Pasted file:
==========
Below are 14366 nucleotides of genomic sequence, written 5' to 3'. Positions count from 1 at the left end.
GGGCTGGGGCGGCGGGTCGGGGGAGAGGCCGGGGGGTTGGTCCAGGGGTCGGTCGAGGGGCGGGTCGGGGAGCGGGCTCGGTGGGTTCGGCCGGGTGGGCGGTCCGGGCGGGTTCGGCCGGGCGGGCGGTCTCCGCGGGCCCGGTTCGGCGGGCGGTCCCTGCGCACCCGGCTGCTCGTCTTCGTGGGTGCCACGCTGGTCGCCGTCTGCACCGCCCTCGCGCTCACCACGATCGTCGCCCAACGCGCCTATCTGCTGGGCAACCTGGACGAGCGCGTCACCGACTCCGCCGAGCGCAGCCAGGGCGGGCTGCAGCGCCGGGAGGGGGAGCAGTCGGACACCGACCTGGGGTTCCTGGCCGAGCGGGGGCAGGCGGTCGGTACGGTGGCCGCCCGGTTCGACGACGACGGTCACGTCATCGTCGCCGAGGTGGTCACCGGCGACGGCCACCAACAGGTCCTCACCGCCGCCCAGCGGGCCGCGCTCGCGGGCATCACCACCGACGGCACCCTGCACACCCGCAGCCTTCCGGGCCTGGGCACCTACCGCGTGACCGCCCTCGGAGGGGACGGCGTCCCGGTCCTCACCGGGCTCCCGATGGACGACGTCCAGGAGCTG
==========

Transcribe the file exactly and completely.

Below are 14366 nucleotides of genomic sequence, written 5' to 3'. Positions count from 1 at the left end.
GGGCTGGGGCGGCGGGTCGGGGGAGAGGCCGGGGGGTTGGTCCAGGGGTCGGTCGAGGGGCGGGTCGGGGAGCGGGCTCGGTGGGTTCGGCCGGGTGGGCGGTCCGGGCGGGTTCGGCCGGGCGGGCGGTCTCCGCGGGCCCGGTTCGGCGGGCGGTCCCTGCGCACCCGGCTGCTCGTCTTCGTGGGTGCCACGCTGGTCGCCGTCTGCACCGCCCTCGCGCTCACCACGATCGTCGCCCAACGCGCCTATCTGCTGGGCAACCTGGACGAGCGCGTCACCGACTCCGCCGAGCGCAGCCAGGGCGGGCTGCAGCGCCGGGAGGGGGAGCAGTCGGACACCGACCTGGGGTTCCTGGCCGAGCGGGGGCAGGCGGTCGGTACGGTGGCCGCCCGGTTCGACGACGACGGTCACGTCATCGTCGCCGAGGTGGTCACCGGCGACGGCCACCAACAGGTCCTCACCGCCGCCCAGCGGGCCGCGCTCGCGGGCATCACCACCGACGGCACCCTGCACACCCGCAGCCTTCCGGGCCTGGGCACCTACCGCGTGACCGCCCTCGGAGGGGACGGCGTCCCGGTCCTCACCGGGCTCCCGATGGACGACGTCCAGGAGCTG